Extending your lease
Long leaseholders who have been the registered owner of their flat for at least two years may have an individual right to extend their lease. You may make a claim for a new lease at any time but if your lease has less than 90 years to run we would advise you to exercise your statutory right to extend your lease.
Under the Leasehold Reform Housing and Urban Development Act 1993 long leaseholders have a right to extend their leases by adding 90 years to the original term. The right is for a new lease to be granted at a peppercorn ground rent which will mean that ground rent will cease to be payable to the freeholder.
Leases were commonly granted for a period of 99 years in the 1970′s and 80′s. These lease terms have now reduced to a point where they need to be extended in order to make the property more marketable to prospective purchasers.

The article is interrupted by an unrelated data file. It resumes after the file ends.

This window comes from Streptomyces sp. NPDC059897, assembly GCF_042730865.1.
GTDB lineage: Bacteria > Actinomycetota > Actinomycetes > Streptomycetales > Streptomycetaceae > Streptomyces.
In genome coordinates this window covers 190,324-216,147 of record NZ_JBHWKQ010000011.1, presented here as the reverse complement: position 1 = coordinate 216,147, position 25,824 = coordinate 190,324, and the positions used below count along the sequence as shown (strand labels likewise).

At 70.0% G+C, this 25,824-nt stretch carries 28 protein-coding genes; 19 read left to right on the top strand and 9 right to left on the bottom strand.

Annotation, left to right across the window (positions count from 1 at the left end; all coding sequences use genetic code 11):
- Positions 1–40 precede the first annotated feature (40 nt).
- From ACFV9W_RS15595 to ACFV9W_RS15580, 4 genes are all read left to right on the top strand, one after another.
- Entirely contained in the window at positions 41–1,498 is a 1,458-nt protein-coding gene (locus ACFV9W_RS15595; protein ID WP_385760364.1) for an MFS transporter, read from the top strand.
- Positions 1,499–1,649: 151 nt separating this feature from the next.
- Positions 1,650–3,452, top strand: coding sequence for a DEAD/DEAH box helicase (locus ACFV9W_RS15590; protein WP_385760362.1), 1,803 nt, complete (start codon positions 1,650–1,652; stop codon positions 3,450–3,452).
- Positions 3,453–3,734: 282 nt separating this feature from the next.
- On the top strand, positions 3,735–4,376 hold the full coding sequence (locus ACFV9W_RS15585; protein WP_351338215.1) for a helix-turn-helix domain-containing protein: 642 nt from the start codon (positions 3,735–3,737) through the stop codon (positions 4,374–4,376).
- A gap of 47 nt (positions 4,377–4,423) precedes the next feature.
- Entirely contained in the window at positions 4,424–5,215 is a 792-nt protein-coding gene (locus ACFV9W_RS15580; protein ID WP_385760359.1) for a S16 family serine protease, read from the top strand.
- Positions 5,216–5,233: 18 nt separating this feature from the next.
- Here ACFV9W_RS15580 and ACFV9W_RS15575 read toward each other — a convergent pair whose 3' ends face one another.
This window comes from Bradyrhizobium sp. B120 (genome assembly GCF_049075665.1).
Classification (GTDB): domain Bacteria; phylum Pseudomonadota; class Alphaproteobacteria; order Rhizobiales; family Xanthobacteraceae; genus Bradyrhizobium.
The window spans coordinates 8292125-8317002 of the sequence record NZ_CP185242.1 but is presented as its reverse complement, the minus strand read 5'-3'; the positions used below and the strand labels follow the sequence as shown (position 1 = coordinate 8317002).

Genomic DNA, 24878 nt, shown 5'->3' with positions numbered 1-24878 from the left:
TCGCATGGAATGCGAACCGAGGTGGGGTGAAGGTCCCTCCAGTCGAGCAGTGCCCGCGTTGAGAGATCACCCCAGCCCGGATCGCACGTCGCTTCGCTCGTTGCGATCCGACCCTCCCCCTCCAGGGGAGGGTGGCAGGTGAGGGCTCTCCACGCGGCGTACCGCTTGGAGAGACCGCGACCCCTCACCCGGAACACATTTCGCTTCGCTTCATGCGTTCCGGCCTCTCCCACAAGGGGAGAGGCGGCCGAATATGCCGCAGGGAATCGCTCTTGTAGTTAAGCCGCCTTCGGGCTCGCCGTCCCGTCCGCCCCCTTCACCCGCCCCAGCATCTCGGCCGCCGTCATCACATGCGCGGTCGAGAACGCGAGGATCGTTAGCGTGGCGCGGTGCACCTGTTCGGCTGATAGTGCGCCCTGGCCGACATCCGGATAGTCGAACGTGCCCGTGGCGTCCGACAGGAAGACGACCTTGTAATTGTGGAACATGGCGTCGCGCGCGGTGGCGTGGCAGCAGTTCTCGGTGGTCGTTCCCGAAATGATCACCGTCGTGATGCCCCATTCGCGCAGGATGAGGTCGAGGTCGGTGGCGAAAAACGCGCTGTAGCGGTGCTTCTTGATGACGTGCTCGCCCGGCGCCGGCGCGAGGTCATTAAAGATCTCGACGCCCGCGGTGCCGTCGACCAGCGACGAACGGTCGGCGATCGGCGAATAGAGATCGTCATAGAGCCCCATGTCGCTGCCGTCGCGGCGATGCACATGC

Exercising your right to extend your lease will mean that a new lease is granted to you. The new lease will contain largely the same provisions as the old lease but the term will be extended and the ground rent reduced. An example of lease being extended under the legislation is shown below:
Lease granted for 99 years from 25 September 1980 reserving ground rent of £50 per annum doubling every 25 years. As at January 2008, this would leave approximately 71 years remaining on the lease.
Exercising your statutory right for an extension of the lease will require your landlord to grant a new lease for a term of 90 years in addition to the original term giving a new lease with a term of 189 years from 1980 at a peppercorn ground rent. As at January 2008, this would leave approximately 161 years remaining on the lease.
If your lease is extended before the remaining term drops below 80 years there will be no marriage value payable to your freeholder and as such it will be cheaper to extend your lease. We would advise you to extend your lease sooner rather than later as failure to do so may result in significant financial consequences.